Another thing to consider is that regardless of any existing protection measures, the current administration would most probably take any action necessary if it could initiate boots on the ground on Mars during its administration.

Even without such interventions, my expectation is that after debate and reasoning out the various positions on planetary protection human exploration would eventually win the argument.

Even if it were no threat to planetary protection, there are simply easier ways to get water out of Mars. So its a moot point.

Offline dsky

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I’m wary about claims like this from the Mars Express team - they always seem a bit out of step with everyone else in their enthusiasm for water. Anyone else remember the ‘frozen sea and icebergs’ announcement?

The Italian team used two years worth of analysis and observation to gather extraordinary proof before making this extraordinary claim.

For those in the know, I have a question. Is there an upcoming orbiter that could be equipped with an instrument better optimized to look for and map more lakes? There can't be just one.

Btw:

https://www.theonion.com/world-eating-leviathan-awoken-from-500-million-year-slu-1827928509?utm

Perhaps, true, but...

http://www.psi.edu/pgwg/images/oct07image.html



The reference to the PSI article is off-topic. The options of "frozen seas" or soil that is more ice than dirt is also probed by radars. See the article on Utopia Planitia published about one year ago.

On the topic of the work done on the underground lake, the Italian team was working on a sub-surface detection since many years, a work started painstakingly by the late prof. Picardi, the original PI for MARSIS.

The subtle unconfirmed features found justification when after many years a different mode to acquire data was used, taking advantage of some internal memory storage that provided unprocessed radar echoes data to the researchers (MARSIS normally performs some processing onboard to reduce the data volume required for downlink).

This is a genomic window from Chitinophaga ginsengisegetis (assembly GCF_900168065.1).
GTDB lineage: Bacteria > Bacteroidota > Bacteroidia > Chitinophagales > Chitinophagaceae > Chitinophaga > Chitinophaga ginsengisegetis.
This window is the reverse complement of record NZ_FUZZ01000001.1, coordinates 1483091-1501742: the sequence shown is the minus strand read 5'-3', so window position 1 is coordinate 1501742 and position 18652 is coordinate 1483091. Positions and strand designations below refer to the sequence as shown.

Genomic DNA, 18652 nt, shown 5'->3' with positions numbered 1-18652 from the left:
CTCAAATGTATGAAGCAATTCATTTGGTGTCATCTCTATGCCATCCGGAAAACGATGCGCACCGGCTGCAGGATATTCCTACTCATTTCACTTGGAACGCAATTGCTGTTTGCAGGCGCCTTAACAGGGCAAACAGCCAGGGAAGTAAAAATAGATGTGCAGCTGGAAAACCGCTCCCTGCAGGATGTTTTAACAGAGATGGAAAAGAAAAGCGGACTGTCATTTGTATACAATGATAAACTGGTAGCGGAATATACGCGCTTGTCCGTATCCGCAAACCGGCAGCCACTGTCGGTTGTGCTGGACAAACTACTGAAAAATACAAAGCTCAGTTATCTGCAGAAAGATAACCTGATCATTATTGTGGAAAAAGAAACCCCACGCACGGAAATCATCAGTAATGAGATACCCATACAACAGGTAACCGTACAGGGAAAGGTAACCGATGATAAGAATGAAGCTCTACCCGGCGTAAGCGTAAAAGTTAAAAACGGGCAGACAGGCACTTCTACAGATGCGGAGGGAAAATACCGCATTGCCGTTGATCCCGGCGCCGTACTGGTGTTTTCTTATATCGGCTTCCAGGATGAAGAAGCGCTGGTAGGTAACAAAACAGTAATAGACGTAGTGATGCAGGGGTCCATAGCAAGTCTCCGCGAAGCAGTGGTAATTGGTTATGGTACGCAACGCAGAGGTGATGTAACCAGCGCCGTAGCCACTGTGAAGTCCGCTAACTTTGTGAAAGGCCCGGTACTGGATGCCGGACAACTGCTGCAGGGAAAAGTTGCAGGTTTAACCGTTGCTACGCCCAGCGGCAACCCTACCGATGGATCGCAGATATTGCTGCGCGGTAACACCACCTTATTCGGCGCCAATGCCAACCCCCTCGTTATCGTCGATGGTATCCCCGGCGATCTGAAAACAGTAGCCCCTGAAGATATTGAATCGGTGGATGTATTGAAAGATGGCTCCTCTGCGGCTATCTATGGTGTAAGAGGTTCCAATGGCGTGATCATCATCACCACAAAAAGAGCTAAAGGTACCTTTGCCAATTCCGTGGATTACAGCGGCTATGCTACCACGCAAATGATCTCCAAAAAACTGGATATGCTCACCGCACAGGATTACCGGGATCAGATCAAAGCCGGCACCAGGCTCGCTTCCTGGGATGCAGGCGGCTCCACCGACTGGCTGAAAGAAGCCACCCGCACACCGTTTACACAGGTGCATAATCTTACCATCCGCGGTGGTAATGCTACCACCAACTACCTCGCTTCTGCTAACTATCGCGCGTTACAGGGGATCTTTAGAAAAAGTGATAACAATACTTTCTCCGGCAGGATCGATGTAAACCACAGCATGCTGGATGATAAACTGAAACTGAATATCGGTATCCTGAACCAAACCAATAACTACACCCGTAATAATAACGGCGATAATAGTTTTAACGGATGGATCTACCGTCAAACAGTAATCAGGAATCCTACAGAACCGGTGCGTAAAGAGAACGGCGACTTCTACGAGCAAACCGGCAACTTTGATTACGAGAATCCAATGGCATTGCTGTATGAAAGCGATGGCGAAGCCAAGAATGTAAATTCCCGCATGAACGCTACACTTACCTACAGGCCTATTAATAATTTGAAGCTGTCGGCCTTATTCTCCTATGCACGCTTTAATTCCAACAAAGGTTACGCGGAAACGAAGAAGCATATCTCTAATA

Overal this research took more than three years.

For what regards future orbiters with radars ... :) ... however that depth can be obtained only with a low frequency radar which also signifies a low vertical resolution.

A final caveat: the real depth of the lake depends on assumptions on the dieletric constant of the layers of soil above it, which affects the velocity of propagation of radio waves. Small changes can vary the depth noticeably.

« Last Edit: 08/18/2018 10:07 pm by dsky »
Why be a rocket scientist, when you can be a spacecraft engineer?

Offline dsky

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Even if it were no threat to planetary protection, there are simply easier ways to get water out of Mars. So its a moot point.

I am afraid I have to repeat here, with some additions, a post I just did on another topic (related to the discovery of the underground lake). Maybe Chris can edit the other one out.


It is always said that there are easier ways, but which ones?

One that is never mentioned properly is the discovery of HUGE quantities of most likely nearly pure ice ON (not UNDER) the surface of Mars. These are called Debris Covered Glaciers. They are in fact covered by an estimated 2 to 10 meters layer of debris.

The options to get that ice instead of any other fancy method of evaporating ice from soil is a game changing paradigm for Mars exploration.

The quantity of ice in the probed zones at mid-latitudes (very suitable for exploration) are staggering. This is going to have a far-reaching impact in plans for human exploration. It is time to stop thinking about drilling for samples, but to go claim the first ice mines on the Red Planet.